New York, April 26, 2011–Belarusian authorities must immediately stop harassing independent media outlets in retaliation for their critical reporting on the recent lethal bombing on the Minsk subway, the Committee to Protect Journalists said today. Following the blast, authorities–including the Information Ministry, the general prosecutor’s office, and the Belarusian security service (KGB)–launched a campaign of intimidation against independent and pro-opposition media outlets that reported on the incident. The outlets targeted for retaliation have criticized the official investigation into the explosion and the rescue efforts.
Fourteen people were killed and more than 200 injured after an explosive device detonated at the busy Oktyabrskaya subway station in Belarus’s capital, Minsk, on April 11, during the evening rush hour. The Associated Press reported on Monday that authorities have five suspects in custody, including a man accused of having placed the bomb on the subway’s platform.
Authorities, including President Aleksandr Lukashenko, blamed the beleaguered Belarusian opposition for the blast. In an April 13 televised address, Lukashenko accused opposition activists of protecting those who carried out the attack. “Opposition must exist in our country but we will not have a fifth column,” he said. “All this rant about democracy has nothing to do with people’s power and the democracy that we have in our country.”
The same day, Belarusian Prosecutor General Grigory Vasilevich told journalists at a press conference in Minsk that his agency will be interrogating journalists who reported on the attack. Singling out independent news websites, Vasilevich pledged to “bring order on the Internet,” the Russian news agency Interfax reported.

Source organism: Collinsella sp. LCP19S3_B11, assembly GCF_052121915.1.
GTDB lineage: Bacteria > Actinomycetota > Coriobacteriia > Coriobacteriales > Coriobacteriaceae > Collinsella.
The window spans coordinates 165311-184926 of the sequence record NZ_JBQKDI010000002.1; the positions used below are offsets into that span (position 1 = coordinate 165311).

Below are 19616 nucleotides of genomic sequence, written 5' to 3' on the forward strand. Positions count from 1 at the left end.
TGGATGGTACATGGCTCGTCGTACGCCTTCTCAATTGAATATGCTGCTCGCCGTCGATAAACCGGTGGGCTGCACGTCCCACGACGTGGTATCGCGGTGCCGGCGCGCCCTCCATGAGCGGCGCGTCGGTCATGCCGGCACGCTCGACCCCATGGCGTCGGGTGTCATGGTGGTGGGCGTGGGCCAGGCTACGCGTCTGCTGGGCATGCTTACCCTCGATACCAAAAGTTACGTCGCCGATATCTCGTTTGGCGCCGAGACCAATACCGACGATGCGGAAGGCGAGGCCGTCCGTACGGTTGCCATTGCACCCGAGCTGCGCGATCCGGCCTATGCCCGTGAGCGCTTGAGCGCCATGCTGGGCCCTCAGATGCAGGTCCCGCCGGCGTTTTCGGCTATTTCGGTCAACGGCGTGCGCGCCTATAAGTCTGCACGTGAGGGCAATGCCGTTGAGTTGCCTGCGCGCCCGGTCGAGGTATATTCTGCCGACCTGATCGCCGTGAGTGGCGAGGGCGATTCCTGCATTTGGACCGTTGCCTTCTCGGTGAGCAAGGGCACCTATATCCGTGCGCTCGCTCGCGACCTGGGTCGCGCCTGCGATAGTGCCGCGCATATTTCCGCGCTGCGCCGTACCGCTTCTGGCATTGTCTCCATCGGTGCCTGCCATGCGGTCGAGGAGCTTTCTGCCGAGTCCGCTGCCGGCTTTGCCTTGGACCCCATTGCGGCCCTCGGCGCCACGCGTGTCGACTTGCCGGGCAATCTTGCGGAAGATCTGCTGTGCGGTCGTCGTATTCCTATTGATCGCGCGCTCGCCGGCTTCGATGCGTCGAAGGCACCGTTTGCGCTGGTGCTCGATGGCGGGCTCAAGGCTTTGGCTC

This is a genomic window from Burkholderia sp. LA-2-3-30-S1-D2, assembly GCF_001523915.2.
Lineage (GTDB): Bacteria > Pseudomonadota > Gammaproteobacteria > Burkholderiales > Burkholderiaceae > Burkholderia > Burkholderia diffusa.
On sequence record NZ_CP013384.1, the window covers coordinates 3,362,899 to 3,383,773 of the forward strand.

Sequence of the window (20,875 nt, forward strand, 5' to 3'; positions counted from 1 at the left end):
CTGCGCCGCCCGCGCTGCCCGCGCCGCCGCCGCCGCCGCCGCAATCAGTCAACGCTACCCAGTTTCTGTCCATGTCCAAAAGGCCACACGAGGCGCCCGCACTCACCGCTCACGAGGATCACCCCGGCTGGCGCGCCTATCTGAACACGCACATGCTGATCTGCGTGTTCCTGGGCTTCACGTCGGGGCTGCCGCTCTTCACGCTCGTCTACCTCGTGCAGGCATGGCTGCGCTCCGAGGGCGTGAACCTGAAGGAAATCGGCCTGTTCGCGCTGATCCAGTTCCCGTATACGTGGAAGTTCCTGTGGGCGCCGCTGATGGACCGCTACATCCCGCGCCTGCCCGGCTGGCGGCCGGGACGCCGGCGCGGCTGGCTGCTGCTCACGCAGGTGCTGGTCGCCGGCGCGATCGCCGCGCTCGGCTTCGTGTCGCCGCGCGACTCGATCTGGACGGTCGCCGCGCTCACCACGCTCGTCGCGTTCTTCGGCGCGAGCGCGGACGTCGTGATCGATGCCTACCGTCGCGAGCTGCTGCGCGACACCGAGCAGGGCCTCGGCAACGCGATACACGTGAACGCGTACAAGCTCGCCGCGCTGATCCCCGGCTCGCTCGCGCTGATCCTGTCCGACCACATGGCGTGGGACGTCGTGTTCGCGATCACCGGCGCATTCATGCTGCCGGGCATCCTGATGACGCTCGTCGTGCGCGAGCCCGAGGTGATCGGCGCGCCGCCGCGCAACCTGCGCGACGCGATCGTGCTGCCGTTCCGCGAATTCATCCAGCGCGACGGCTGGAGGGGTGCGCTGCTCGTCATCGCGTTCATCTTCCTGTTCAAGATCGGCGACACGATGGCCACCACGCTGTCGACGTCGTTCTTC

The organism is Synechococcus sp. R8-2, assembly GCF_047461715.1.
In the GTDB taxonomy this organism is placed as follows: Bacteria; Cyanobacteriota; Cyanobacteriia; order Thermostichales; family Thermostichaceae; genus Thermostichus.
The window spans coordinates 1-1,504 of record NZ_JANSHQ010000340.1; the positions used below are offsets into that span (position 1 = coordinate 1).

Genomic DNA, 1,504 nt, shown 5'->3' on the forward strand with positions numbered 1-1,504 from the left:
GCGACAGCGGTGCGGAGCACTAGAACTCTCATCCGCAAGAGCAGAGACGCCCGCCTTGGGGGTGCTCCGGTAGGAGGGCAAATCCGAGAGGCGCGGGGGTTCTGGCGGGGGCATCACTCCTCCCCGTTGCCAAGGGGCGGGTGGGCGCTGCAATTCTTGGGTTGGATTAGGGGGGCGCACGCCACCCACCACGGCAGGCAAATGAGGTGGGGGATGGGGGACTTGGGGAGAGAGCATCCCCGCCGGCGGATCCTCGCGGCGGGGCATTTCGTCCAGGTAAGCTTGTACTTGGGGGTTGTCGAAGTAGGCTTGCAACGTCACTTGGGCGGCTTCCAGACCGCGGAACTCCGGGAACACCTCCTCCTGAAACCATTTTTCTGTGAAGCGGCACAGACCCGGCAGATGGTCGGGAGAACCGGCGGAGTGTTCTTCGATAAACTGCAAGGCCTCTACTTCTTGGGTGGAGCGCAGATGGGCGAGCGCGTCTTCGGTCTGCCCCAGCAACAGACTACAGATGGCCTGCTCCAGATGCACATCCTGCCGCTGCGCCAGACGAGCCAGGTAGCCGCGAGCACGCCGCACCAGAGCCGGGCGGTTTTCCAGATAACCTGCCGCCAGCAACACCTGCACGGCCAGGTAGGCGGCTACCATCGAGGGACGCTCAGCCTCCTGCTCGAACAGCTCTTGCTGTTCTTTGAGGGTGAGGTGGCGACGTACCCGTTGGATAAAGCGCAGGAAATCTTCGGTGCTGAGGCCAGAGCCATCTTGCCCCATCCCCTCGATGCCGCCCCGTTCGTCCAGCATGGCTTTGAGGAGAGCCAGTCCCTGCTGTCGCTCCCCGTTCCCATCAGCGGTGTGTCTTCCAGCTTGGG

“President Aleksandr Lukashenko is using the deadly blast on Minsk’s subway as an excuse to crack down on what’s left of the independent and pro-opposition press in Belarus,” CPJ Europe and Central Asia Program Coordinator Nina Ognianova said. “The anti-press rhetoric and fear-mongering must stop.”
According to the Minsk-based Belarusian Association of Journalists (BAJ), which regularly documents attacks on the press, authorities have accused at least five independent and pro-opposition newspapers, including Narodnaya Volya, Solidarnost, Bobruisky Kuryer, Nasha Niva, and Volny Gorod, of publishing “false information” and “discrediting the government.” The Information Ministry, the general prosecutor’s office, and the KGB issued official warnings to the newspapers, calling on them to stop distributing “false information” about the bombing.
Under Belarus’s repressive media law, authorities can close down a publication that has received two official warnings within a year.
In the first week after the blast, access to the independent news website Charter 97 and the website of the independent newspaper Belarussky Partizan suffered massive denial of service (DOS) attacks, Charter 97 reported later. Both outlets covered the subway bombing.